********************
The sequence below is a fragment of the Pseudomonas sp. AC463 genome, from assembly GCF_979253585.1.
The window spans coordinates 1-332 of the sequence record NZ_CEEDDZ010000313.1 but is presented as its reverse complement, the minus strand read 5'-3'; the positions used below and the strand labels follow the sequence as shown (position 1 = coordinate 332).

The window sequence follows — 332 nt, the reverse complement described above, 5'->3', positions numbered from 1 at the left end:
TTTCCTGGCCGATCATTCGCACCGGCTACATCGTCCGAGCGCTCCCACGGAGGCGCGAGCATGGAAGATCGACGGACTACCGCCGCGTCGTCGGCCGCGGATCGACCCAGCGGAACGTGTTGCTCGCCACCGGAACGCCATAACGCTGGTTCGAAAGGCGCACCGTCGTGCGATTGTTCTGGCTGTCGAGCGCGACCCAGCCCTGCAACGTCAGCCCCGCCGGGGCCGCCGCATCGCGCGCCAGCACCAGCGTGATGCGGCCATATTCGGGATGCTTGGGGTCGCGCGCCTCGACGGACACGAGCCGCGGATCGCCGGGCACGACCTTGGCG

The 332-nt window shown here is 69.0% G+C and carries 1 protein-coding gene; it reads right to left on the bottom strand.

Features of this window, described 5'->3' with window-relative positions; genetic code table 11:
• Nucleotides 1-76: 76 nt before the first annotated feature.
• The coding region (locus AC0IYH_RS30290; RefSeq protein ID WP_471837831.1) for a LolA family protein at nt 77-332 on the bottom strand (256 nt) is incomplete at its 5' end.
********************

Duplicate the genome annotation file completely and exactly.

The sequence below is a fragment of the Pseudomonas sp. AC463 genome, from assembly GCF_979253585.1.
The window spans coordinates 1-332 of the sequence record NZ_CEEDDZ010000313.1 but is presented as its reverse complement, the minus strand read 5'-3'; the positions used below and the strand labels follow the sequence as shown (position 1 = coordinate 332).

The window sequence follows — 332 nt, the reverse complement described above, 5'->3', positions numbered from 1 at the left end:
TTTCCTGGCCGATCATTCGCACCGGCTACATCGTCCGAGCGCTCCCACGGAGGCGCGAGCATGGAAGATCGACGGACTACCGCCGCGTCGTCGGCCGCGGATCGACCCAGCGGAACGTGTTGCTCGCCACCGGAACGCCATAACGCTGGTTCGAAAGGCGCACCGTCGTGCGATTGTTCTGGCTGTCGAGCGCGACCCAGCCCTGCAACGTCAGCCCCGCCGGGGCCGCCGCATCGCGCGCCAGCACCAGCGTGATGCGGCCATATTCGGGATGCTTGGGGTCGCGCGCCTCGACGGACACGAGCCGCGGATCGCCGGGCACGACCTTGGCG

The 332-nt window shown here is 69.0% G+C and carries 1 protein-coding gene; it reads right to left on the bottom strand.

Features of this window, described 5'->3' with window-relative positions; genetic code table 11:
• Nucleotides 1-76: 76 nt before the first annotated feature.
• The coding region (locus AC0IYH_RS30290; RefSeq protein ID WP_471837831.1) for a LolA family protein at nt 77-332 on the bottom strand (256 nt) is incomplete at its 5' end.